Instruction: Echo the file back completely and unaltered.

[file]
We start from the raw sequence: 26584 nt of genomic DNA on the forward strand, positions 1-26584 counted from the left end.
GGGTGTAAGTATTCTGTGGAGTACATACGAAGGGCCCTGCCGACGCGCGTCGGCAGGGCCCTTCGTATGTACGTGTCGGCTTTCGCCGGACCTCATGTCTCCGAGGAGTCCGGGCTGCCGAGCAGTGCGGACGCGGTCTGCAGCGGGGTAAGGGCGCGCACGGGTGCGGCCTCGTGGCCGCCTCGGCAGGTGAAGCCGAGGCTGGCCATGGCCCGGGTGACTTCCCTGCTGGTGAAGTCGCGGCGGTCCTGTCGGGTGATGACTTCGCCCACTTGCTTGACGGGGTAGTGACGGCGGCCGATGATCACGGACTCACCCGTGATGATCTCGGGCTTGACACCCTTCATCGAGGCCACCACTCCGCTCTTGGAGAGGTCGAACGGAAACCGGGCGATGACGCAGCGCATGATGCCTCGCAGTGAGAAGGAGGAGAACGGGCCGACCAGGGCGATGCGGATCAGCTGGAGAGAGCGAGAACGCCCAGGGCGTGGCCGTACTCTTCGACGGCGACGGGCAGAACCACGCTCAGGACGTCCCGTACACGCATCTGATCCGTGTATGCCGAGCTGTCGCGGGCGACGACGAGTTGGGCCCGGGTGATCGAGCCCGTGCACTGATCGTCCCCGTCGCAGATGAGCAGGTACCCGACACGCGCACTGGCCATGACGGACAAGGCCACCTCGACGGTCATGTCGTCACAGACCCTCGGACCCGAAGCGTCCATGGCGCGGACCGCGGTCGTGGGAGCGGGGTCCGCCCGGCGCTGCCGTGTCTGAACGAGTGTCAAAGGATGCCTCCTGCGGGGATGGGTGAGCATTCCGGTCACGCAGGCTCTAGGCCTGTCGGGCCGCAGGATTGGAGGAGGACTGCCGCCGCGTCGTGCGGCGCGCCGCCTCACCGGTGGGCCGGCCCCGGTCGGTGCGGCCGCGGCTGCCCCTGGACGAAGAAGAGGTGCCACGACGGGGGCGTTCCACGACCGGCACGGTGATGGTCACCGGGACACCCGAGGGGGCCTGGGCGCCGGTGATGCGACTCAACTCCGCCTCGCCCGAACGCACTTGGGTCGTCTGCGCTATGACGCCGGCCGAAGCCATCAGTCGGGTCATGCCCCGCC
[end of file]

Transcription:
We start from the raw sequence: 26584 nt of genomic DNA on the forward strand, positions 1-26584 counted from the left end.
GGGTGTAAGTATTCTGTGGAGTACATACGAAGGGCCCTGCCGACGCGCGTCGGCAGGGCCCTTCGTATGTACGTGTCGGCTTTCGCCGGACCTCATGTCTCCGAGGAGTCCGGGCTGCCGAGCAGTGCGGACGCGGTCTGCAGCGGGGTAAGGGCGCGCACGGGTGCGGCCTCGTGGCCGCCTCGGCAGGTGAAGCCGAGGCTGGCCATGGCCCGGGTGACTTCCCTGCTGGTGAAGTCGCGGCGGTCCTGTCGGGTGATGACTTCGCCCACTTGCTTGACGGGGTAGTGACGGCGGCCGATGATCACGGACTCACCCGTGATGATCTCGGGCTTGACACCCTTCATCGAGGCCACCACTCCGCTCTTGGAGAGGTCGAACGGAAACCGGGCGATGACGCAGCGCATGATGCCTCGCAGTGAGAAGGAGGAGAACGGGCCGACCAGGGCGATGCGGATCAGCTGGAGAGAGCGAGAACGCCCAGGGCGTGGCCGTACTCTTCGACGGCGACGGGCAGAACCACGCTCAGGACGTCCCGTACACGCATCTGATCCGTGTATGCCGAGCTGTCGCGGGCGACGACGAGTTGGGCCCGGGTGATCGAGCCCGTGCACTGATCGTCCCCGTCGCAGATGAGCAGGTACCCGACACGCGCACTGGCCATGACGGACAAGGCCACCTCGACGGTCATGTCGTCACAGACCCTCGGACCCGAAGCGTCCATGGCGCGGACCGCGGTCGTGGGAGCGGGGTCCGCCCGGCGCTGCCGTGTCTGAACGAGTGTCAAAGGATGCCTCCTGCGGGGATGGGTGAGCATTCCGGTCACGCAGGCTCTAGGCCTGTCGGGCCGCAGGATTGGAGGAGGACTGCCGCCGCGTCGTGCGGCGCGCCGCCTCACCGGTGGGCCGGCCCCGGTCGGTGCGGCCGCGGCTGCCCCTGGACGAAGAAGAGGTGCCACGACGGGGGCGTTCCACGACCGGCACGGTGATGGTCACCGGGACACCCGAGGGGGCCTGGGCGCCGGTGATGCGACTCAACTCCGCCTCGCCCGAACGCACTTGGGTCGTCTGCGCTATGACGCCGGCCGAAGCCATCAGTCGGGTCATGCCCCGCC